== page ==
The University of Kansas will no longer require mask-wearing on its campuses — with a few exceptions — effective immediately, Chancellor Douglas Girod announced Thursday.
The decision comes two weeks after the Centers for Disease Control and Prevention issued new guidance saying that masks were no longer necessary for individuals two weeks out from receiving the COVID-19 vaccine, a move which Kansas Gov. Laura Kelly quickly moved to adopt. Douglas County commissioners on Wednesday allowed a local health order mandating masks to expire, prompting KU to also lift its own mandate.
In a message Thursday, Girod and Provost Barbara Bichelmeyer said the Lawrence and Edwards campuses will also increase their densities from “low” to “moderate” for the first time since the pandemic began in March 2020.
“In practical terms, this means you can expect to see larger events – such as student orientation – and more employees returning to campus in the days ahead,” the message said.
Moving forward, Girod and Bichelmeyer said the new rules making mask-wearing optional also signify a shift in responsibility. It will be up to individuals, they said, to honestly assess their own health and vaccination status when deciding how to interact with the community.
“The fact is, vaccines dramatically reduce the risk of COVID-19 spread and severe illness. Individuals who have been vaccinated can take comfort in this and may still choose to add protective layers such as masks and social distancing to manage their specific needs or risk tolerances,” the message said. “Individuals who are not vaccinated are strongly encouraged to continue wearing masks and social distancing, and to get vaccinated as soon as possible.”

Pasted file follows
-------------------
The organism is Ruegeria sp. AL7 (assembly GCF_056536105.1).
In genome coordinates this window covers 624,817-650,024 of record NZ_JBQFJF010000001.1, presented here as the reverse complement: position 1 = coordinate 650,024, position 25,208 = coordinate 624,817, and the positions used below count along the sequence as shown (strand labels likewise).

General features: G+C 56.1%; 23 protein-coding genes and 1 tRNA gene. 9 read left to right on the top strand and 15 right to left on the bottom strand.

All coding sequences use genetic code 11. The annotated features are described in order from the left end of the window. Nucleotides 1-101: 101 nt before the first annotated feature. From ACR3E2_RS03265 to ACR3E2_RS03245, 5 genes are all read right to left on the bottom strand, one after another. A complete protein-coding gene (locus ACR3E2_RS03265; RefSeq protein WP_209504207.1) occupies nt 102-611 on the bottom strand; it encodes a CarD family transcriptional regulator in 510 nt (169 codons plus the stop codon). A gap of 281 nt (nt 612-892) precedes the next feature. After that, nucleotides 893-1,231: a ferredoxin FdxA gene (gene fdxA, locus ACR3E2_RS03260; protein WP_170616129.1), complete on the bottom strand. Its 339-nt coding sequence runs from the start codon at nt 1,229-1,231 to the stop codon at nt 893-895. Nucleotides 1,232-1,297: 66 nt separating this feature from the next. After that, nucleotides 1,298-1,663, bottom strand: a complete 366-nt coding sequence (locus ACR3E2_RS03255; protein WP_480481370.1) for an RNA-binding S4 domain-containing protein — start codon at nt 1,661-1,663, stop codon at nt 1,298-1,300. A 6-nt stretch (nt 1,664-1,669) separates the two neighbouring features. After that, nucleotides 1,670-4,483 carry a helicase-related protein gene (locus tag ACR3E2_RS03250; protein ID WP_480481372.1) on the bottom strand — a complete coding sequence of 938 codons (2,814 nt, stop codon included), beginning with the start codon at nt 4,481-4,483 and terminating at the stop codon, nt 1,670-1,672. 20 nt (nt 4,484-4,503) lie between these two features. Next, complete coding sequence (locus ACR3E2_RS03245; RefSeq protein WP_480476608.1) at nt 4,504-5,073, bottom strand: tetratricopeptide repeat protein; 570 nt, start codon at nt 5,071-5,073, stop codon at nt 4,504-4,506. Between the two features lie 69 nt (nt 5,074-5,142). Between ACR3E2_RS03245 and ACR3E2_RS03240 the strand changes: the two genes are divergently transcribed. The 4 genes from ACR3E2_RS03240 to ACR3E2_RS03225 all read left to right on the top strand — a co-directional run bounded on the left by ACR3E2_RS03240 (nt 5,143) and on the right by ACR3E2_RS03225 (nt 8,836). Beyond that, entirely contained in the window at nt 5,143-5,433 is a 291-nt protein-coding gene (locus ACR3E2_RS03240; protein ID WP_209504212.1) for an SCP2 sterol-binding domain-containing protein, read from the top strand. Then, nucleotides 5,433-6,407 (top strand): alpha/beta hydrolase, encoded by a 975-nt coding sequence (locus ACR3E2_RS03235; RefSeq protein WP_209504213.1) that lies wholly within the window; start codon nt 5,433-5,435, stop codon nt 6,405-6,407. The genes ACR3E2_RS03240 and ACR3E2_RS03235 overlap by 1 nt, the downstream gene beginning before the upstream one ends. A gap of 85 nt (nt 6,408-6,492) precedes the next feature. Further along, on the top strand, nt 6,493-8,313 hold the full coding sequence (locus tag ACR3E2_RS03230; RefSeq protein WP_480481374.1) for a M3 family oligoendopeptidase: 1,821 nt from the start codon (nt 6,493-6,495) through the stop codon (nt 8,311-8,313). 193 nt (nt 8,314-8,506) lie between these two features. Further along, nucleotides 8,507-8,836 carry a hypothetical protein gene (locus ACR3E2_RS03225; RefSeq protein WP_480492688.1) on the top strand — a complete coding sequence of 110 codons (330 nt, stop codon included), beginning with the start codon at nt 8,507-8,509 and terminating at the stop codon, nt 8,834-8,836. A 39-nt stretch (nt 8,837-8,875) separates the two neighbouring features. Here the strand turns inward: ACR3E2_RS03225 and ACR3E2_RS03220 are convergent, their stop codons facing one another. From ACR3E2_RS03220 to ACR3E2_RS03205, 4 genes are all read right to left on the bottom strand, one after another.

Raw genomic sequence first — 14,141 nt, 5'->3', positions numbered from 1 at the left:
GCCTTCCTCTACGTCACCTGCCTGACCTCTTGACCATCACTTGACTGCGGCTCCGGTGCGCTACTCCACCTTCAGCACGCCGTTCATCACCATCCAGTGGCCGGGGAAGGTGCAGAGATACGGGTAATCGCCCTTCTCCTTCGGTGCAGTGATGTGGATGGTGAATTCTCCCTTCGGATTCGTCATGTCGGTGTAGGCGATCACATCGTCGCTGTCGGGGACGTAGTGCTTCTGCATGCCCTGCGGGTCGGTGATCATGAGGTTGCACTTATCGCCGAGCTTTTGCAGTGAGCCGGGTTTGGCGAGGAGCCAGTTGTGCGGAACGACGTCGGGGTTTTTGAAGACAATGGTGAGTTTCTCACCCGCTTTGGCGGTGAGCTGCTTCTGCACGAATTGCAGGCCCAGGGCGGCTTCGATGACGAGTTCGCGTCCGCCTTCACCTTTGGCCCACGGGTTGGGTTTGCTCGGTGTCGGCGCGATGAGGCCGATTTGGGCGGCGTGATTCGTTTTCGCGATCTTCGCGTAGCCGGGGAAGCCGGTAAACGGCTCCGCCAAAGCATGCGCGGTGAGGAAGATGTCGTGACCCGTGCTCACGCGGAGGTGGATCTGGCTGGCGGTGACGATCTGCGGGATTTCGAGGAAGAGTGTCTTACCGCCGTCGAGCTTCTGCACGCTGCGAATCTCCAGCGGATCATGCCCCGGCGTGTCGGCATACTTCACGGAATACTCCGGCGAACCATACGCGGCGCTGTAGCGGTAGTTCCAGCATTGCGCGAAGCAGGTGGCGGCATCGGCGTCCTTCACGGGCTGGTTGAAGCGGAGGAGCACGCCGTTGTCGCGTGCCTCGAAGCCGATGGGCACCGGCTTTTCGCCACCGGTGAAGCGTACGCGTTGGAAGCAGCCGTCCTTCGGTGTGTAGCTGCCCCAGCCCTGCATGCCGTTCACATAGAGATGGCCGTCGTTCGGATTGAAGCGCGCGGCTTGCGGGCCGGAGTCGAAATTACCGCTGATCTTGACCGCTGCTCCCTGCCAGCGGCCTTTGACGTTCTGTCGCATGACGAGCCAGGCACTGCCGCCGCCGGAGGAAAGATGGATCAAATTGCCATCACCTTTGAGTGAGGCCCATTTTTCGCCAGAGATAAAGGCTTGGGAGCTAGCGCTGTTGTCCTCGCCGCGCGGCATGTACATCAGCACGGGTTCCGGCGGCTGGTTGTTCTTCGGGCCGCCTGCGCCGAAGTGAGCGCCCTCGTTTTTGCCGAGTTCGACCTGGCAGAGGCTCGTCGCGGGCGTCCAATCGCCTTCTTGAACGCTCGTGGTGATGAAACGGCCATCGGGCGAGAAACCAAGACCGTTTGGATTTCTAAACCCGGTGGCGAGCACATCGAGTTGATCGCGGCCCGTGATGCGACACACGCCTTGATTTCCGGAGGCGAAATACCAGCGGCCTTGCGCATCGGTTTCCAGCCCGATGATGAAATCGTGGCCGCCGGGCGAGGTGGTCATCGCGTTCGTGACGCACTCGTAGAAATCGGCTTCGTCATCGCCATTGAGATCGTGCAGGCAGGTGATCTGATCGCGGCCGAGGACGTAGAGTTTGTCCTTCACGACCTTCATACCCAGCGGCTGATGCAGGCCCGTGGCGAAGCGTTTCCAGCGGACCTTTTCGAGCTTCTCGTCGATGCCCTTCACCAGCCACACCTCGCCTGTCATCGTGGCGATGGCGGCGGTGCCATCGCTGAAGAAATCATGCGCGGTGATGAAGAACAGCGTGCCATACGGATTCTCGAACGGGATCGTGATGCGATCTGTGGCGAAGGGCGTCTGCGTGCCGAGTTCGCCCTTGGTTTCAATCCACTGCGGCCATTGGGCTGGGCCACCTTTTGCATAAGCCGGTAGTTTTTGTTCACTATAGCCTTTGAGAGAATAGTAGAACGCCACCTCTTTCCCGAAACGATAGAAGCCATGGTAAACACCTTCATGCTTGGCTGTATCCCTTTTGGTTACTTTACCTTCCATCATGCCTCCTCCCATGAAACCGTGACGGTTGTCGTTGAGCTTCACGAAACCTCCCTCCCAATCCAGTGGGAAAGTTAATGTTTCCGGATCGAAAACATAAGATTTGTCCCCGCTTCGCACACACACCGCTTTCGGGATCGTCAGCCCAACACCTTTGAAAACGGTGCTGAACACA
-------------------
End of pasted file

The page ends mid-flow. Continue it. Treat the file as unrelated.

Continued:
The two leaders stopped short of saying vaccinations would be required of the campus community for the coming fall semester — a move hundreds of colleges and universities have already made.
“KU will continue to do everything possible to encourage vaccination and make it as convenient as possible for Jayhawks to get vaccinated,” Girod and Bichelmeyer said. “This will include student-specific efforts as we approach the fall semester.”
In Douglas County, it is still strongly encouraged for anyone who has not received a COVID-19 vaccine to wear a mask when in public, and especially when social distancing of at least 6 feet is not possible. And even for those who are vaccinated, county health officials on Wednesday said they still recommend wearing masks indoors and outdoors when social distancing isn’t possible.
“With your help, we will continue preparing for a full on-campus presence next fall so we can meet our obligations to our students and state,” Girod and Bichelmeyer said.